Worst Case Scenario Doctrine
Religious presumption often bolts to ‘worst case scenario’ while creating doctrine from the belief that
a harm caused to the few translates to the need of abstinence for all, whereas a more liberal (or
logical?) interpretation of Creations intent would be the assertion that it is the obligation of the
individual to craft unique beliefs and behaviors in navigating between any two extremes. Ironically,
the presence of pervasive and homogenous doctrine represents a significant contradiction to the
frequently espoused notion that free-will is endowed by Creation. Instinctively sensing a breach of
logical sequence, many then erroneously cite the lack of logical explanation as evidence of divine
mysteries intended by creation to never be known. Free-will then inherits definition based upon the
decision to avoid the many complications associated with its authentic choosing
How Bout a Drink
The consumption of alcohol may be a good example to illustrate the point. Experience would
suggest consumption in moderation can function as a positive and enjoyable benefit of living. In
contrast, over-indulgence is widely regarded very harmful to the individual and those close to
As a rule both religion and science acknowledge there are those for whom consumption of alcohol
is contra-indicated based upon a seemingly innate inability to control the times and/or amounts of
consumption (so I’ve heard anyway). In the harming of self and/or others, over-indulgence is
viewed by secular society in a fashion parallel to the religious notion of 'sin'.
Many religious sects of past and present have used any variety of religious terms at the disposal to
forbid the consumption of alcohol as a matter of significant distinction to those in ‘same faith’.
Of course not all religions (in fact most) have religious edicts strictly prohibiting the consumption of
alcohol but how many religions focus the energies of fellowship in support of the individual exploring
the issue with a personal God/Creator/Whatever? …without the presence of a known ‘right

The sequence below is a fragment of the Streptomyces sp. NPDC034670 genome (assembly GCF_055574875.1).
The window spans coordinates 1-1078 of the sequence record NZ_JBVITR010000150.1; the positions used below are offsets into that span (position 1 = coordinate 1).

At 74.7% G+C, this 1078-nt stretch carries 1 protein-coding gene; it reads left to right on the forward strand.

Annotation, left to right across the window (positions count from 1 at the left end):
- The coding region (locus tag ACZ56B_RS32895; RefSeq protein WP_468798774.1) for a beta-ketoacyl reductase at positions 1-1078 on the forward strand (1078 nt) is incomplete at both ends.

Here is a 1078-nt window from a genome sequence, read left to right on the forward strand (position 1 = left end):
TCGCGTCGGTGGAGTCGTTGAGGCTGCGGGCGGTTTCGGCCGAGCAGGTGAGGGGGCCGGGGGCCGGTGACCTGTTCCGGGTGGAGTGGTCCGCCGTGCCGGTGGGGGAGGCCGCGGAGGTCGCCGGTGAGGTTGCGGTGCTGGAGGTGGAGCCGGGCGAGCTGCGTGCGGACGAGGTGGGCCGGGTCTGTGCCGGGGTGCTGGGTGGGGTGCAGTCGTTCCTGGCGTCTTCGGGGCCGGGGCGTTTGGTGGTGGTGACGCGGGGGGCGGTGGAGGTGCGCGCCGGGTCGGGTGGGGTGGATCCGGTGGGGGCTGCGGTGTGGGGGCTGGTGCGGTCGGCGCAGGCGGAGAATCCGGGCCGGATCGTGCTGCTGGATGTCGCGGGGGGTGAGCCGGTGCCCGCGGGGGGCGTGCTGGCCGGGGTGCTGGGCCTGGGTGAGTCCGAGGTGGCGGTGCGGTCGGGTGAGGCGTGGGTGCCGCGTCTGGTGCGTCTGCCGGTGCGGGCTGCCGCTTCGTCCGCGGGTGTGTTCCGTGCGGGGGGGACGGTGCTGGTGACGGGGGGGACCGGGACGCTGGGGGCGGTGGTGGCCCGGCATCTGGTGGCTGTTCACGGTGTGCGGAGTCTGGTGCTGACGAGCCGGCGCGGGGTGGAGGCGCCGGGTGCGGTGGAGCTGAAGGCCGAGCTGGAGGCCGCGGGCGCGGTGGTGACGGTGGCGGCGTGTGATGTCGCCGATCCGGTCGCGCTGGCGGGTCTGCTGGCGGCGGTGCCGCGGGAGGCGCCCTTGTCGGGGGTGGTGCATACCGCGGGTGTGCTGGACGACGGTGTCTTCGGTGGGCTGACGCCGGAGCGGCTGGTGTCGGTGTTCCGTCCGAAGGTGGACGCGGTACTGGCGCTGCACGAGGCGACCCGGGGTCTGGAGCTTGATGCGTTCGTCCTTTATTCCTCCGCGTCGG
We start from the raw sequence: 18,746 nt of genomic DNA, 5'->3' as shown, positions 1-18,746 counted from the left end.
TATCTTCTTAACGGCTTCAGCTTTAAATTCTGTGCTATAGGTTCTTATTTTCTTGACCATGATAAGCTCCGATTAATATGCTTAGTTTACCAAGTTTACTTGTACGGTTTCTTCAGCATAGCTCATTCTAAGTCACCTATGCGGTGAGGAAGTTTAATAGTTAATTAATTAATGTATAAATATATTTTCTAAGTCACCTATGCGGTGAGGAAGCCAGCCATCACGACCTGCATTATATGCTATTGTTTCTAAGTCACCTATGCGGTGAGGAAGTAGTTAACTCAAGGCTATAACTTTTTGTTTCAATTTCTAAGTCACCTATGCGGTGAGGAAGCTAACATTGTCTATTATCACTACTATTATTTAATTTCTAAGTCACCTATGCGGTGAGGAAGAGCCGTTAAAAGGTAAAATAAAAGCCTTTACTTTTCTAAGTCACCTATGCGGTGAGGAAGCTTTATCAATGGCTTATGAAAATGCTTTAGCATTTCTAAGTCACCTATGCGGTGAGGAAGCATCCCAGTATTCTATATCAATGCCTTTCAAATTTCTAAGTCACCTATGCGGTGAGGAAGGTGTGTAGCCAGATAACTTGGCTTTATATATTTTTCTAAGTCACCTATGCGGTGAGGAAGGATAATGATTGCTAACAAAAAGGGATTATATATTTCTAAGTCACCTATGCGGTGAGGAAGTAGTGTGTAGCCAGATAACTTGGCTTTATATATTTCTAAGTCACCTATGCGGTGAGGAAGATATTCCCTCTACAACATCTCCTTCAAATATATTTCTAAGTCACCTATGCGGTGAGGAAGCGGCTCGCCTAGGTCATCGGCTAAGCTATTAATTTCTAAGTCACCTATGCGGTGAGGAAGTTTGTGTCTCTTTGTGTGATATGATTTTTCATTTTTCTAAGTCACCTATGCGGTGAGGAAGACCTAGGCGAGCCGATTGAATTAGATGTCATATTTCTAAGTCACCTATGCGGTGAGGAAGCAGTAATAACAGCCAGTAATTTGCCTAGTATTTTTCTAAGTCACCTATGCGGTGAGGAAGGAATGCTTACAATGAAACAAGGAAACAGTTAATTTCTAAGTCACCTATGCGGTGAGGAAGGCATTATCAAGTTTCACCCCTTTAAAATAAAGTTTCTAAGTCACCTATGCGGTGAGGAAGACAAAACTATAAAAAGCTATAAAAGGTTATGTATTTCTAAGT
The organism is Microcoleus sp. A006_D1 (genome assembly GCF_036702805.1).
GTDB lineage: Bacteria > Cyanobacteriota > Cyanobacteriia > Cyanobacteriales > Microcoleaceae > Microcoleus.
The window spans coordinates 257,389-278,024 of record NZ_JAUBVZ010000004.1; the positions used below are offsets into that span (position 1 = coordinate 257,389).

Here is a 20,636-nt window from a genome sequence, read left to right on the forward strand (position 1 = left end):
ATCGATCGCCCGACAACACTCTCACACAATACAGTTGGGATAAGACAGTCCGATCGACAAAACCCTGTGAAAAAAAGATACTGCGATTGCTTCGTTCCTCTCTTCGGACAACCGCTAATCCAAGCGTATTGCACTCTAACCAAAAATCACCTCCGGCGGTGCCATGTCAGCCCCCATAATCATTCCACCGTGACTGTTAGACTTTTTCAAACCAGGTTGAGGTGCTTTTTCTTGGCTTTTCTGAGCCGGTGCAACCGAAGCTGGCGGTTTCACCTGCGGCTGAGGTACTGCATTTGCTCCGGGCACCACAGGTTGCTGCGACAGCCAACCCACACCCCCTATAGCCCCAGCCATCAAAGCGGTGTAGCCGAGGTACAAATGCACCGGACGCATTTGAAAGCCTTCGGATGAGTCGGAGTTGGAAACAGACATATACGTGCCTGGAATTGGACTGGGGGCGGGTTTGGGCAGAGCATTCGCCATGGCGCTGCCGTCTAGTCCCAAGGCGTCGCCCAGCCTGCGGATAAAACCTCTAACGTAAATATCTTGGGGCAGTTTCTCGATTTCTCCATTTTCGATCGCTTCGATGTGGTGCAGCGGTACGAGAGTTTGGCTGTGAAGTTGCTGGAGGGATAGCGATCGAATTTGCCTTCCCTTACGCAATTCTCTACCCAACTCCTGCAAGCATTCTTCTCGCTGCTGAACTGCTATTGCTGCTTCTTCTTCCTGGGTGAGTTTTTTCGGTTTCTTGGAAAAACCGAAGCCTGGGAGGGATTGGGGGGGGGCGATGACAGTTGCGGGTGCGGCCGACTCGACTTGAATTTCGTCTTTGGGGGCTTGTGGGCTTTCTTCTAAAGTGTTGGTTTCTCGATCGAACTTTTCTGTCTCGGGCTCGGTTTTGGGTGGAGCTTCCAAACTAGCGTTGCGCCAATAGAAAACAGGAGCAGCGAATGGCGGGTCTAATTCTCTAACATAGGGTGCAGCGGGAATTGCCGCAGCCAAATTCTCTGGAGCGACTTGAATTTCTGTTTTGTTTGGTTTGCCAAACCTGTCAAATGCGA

outcome’? ‘Don’t give a bum a dollar; he’ll just buy a beer’ Sound familiar?
No Credit, No Fault Doctrine
In a focus upon tangible results the definition of goodness is limited to the presence of good
deeds as indicated by favorable outcome. Good deeds and outcome are seen to derive from a
compliance with a Creators desire. Conversely the commission of 'sinful' and/or evil acts are
explained by citing cause to an outside source in the incarnation of 'satan'-the ‘King of all that is
Bad'. The forces relevant to the motivation of good deeds are diminished as the individual is
obligated to cite a deity as the source. Meanwhile individual accountability is diminished through
the notion of "the devil made me do it".
The otherwise autonomous individual concedes "all things happen for a reason", adopting by
default a view that events concede nothing to influence by the Individual. Events and individual
destiny serve at the whim of external forces.
Life on earth is filled with numerous volatile opportunities of which participation is seen
as good (or at least not counter productive) when conducted ‘in moderation’. At the
other end of the spectrum, as it pertains to any one or more issues, participation has
the potential to descend to an ‘indulgence-enroute-to-addiction' if a range of
‘moderation’ is exceeded. The consequences of which are then viewed (with virtual
unanimity) and described by one or more descriptors to convey negative influence.